According to an article by Alice Dordenker in The Japan Times, automated external defibrillators (AEDs) are now available in vending machines across Japan. “This interesting innovation is just one of the ways in which Japan is leading the world in AED deployment, after years of being far behind,” she says.
Her report states that AED placement is increasing rapidly in Japan, ever since rules were changed in July 2004 to allow laypersons to use AEDs. About 45,000 AEDs were placed in Japan in 2006, according to cardiologist Dr. Hideo Mitamura, AED advocate.
According to Dordenker, “A number of tragedies occurred before Japan brought its laws into line with international recommendations by allowing public access to AEDs. The most publicized was the death of Prince Takamado, a member of the Imperial family who collapsed in September 2002 while playing squash. Although an ambulance arrived within eight minutes, paramedics were too late to resuscitate the prince.”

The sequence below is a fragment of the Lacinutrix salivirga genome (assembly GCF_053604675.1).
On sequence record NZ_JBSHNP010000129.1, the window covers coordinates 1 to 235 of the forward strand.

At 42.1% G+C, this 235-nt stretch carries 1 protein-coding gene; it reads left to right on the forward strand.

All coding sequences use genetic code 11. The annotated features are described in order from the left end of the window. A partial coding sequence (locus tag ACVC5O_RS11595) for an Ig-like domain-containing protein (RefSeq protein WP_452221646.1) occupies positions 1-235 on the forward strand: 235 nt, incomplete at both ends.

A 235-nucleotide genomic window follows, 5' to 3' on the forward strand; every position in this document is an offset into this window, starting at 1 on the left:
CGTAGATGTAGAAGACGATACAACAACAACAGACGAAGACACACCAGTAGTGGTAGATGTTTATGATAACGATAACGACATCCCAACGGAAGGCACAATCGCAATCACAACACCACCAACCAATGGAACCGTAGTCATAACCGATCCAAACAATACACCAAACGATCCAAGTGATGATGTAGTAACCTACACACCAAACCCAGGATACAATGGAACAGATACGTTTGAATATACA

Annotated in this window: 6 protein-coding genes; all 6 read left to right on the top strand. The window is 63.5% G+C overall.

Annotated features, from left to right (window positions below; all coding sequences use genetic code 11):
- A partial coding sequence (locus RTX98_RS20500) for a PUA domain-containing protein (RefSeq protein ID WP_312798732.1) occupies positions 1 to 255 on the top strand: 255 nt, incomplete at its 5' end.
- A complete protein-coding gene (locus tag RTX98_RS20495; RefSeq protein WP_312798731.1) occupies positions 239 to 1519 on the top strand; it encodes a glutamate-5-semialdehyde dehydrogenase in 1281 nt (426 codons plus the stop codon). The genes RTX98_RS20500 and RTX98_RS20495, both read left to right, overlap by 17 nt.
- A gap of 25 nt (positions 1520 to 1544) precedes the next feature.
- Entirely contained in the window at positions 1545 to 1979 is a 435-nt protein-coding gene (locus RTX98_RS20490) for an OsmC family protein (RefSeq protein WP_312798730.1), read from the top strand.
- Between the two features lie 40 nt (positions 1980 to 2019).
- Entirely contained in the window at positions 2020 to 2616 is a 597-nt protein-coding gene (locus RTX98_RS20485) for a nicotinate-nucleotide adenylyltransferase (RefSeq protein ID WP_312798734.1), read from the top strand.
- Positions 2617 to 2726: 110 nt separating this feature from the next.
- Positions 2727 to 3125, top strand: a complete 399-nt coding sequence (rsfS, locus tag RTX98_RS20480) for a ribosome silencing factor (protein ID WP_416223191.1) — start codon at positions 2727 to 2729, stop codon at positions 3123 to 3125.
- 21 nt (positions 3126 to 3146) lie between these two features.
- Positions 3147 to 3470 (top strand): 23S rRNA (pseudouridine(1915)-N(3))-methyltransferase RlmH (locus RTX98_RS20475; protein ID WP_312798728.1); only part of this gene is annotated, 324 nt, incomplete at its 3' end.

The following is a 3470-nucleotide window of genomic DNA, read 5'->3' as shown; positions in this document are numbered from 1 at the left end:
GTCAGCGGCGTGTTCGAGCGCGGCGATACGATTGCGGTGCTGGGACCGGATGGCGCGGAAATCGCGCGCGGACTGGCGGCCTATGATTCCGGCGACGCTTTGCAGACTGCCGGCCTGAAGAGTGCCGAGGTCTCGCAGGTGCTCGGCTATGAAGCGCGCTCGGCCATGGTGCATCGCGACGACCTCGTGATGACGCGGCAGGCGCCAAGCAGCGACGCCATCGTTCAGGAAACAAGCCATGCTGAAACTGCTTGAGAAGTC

Placing the AED in a vending machine, says Dordenker, means people are more likely to learn its location and be able to get it quickly in case of an emergency. It also saves space to put the AED into the vending machine rather than having a separate storage cabinet. Unlike other vending machine items, use of the AED is free. At the same time, there is an alarm to discourage theft.
Laypersons in Japan are not required to have training to use AEDs, although free training is available at fire stations.